Being that one of the main factor’s that hold’s this murder mystery together is a sound recording of a prominent political figure, who has been murdered. It should not come as a surprise that this film’s sound design is rock solid. And to back up this meticulous laid out sonic experience. Is an extraordinary score that was composed by Pino Donaggio, who’s other collaborations with De Palma include Carrie, Home Movies, Dressed to Kill, Body Double and Raising Cain. In particular his motif for the film’s finale is easily his most haunting piece of music that he has ever committed to the silver screen.
Casting also reunites De Palma with several familiar faces. Most notably that of his two leading performers John Travolta and Nancy Allen, who had previously worked together on Carrie. John Travolta performance is easily the most surprising of his career and it only gets more impressive with subsequent viewings. Nancy Allen though very good in her role here, her performance often gets overshadowed by John Travolta’s. Other recognizable faces in the cast include Dennis Franz in the role of a sleazy pimp named Manny Karp and John Lithgow in the role of a sadistic killer that uses ice picks and piano wire’s to disposes of his victims. Ultimately Blow Out is a first class thriller that does not miss a beat as it moves briskly from one shocking moment to the next.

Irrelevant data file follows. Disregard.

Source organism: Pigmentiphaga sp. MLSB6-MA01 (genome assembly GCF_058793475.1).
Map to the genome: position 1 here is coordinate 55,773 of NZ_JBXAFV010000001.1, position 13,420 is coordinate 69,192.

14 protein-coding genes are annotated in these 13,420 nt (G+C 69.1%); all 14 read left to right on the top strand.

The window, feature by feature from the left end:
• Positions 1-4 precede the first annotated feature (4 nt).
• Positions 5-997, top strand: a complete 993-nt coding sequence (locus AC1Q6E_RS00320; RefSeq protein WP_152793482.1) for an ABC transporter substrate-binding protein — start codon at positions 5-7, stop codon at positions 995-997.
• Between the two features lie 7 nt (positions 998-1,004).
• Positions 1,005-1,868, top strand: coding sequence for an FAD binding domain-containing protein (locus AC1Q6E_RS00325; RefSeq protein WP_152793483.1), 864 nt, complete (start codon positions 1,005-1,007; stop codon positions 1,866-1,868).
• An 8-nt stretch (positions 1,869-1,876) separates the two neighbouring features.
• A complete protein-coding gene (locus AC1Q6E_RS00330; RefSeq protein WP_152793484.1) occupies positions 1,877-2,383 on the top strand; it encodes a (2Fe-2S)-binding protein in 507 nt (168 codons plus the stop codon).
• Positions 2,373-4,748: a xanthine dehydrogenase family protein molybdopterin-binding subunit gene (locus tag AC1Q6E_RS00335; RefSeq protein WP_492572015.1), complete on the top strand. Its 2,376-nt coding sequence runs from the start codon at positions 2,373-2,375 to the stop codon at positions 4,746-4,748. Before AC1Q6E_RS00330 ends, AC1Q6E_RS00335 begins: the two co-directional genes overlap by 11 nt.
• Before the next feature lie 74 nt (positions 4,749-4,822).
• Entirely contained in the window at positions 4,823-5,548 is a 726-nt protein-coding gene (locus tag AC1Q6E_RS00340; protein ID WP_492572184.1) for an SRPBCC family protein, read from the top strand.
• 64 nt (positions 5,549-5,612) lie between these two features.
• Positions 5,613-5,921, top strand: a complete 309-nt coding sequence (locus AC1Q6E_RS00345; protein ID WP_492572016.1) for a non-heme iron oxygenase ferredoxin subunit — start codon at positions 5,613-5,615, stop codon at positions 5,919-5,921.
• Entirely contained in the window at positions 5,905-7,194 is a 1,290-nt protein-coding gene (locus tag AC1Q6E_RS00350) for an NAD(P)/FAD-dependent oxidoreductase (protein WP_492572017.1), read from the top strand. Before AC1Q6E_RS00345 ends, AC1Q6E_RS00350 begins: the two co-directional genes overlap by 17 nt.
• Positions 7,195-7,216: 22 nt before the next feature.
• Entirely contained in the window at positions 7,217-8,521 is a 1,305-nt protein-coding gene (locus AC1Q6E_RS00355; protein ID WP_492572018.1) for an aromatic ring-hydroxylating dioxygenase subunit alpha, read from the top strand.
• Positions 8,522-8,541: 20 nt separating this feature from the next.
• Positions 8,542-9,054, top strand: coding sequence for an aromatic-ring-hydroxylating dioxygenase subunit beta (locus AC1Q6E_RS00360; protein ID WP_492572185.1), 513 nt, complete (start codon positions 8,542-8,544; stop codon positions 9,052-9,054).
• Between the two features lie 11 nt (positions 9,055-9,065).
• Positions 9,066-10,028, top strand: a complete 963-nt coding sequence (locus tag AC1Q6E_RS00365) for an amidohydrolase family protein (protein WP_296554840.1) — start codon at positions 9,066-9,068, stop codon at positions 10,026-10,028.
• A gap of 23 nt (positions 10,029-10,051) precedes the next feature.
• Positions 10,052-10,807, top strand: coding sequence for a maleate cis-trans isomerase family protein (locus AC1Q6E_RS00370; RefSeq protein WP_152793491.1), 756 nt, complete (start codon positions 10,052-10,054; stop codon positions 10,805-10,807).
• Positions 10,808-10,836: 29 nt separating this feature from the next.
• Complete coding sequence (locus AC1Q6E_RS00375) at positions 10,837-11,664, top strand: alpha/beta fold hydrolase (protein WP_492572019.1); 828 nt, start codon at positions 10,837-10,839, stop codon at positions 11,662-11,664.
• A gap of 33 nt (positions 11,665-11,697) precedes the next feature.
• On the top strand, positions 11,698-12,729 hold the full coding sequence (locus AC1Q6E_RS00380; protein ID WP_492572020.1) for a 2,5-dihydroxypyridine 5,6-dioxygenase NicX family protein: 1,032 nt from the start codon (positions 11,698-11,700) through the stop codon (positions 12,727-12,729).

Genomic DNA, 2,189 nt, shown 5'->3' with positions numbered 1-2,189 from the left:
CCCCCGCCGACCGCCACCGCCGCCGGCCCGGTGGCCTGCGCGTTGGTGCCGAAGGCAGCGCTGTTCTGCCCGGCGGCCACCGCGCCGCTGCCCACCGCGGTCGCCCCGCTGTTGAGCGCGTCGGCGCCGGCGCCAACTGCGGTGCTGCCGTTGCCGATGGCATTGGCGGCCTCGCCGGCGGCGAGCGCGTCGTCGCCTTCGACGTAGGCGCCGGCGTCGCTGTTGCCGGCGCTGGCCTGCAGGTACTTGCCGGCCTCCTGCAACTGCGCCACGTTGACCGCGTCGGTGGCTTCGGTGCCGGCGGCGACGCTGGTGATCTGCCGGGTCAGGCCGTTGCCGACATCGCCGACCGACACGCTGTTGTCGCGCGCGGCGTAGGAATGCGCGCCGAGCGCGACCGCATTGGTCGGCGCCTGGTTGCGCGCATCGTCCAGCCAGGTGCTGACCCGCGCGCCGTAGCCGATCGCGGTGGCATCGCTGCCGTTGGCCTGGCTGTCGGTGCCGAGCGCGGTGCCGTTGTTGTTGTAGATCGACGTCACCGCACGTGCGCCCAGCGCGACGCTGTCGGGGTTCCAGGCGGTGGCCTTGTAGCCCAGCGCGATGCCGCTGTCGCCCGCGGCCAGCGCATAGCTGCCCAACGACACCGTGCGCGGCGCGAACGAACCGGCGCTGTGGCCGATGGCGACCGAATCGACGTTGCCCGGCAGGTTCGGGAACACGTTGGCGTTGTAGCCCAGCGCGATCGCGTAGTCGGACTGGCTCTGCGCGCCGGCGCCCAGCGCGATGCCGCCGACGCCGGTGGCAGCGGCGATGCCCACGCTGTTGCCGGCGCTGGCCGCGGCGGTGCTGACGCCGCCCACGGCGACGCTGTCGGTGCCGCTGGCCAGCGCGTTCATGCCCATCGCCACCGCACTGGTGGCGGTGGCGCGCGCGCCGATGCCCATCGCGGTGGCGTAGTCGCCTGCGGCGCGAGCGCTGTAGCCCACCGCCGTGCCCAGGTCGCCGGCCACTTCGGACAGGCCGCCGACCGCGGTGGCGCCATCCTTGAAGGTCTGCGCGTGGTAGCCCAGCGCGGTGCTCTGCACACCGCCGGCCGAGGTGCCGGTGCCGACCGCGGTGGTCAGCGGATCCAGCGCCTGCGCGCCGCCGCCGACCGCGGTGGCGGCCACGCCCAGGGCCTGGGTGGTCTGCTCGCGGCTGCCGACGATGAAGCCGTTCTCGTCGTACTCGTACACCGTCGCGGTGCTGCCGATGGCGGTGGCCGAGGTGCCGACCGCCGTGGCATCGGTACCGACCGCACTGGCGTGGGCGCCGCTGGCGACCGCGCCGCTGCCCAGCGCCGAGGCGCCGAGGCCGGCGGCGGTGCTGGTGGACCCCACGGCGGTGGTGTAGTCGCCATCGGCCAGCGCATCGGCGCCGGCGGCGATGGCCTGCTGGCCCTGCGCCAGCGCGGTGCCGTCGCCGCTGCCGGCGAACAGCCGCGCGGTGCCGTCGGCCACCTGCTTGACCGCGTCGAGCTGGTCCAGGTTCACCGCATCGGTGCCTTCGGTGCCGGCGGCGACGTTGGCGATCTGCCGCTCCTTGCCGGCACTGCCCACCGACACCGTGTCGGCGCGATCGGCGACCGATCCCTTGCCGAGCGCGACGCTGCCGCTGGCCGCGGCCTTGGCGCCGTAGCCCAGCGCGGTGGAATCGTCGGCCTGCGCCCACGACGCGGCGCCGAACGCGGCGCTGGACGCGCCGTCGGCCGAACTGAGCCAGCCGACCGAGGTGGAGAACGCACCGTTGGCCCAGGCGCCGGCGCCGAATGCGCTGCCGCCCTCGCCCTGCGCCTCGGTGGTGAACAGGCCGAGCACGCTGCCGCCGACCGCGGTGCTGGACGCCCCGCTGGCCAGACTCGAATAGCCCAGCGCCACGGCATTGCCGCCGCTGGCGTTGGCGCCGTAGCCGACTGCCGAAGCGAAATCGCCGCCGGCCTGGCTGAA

Blow Out comes on a 50 GB dual layer BluRay. The film is presented in a 1080 progressive widescreen. Another solid transfer from Criterion. Here are my comments for Arrow Video’s transfer.
This release comes with one audio option, a DTS-HD stereo mix in English and included with this release are removable English SDH subtitles. The audio sounds, clean, clear, balanced and robust when it needs too.
Extras for this release include, Louis Goldman’s Photograph’s, a trailer for the film (1 minute 45 seconds), three interviews – the first interview with steady cam inventor Garret Brown (15 minutes 3 seconds), the second interview with actress Nancy Allen (25 minutes 25 seconds) and the third interview is with screenwriter / director Brian De Palma (57 minutes 48 seconds).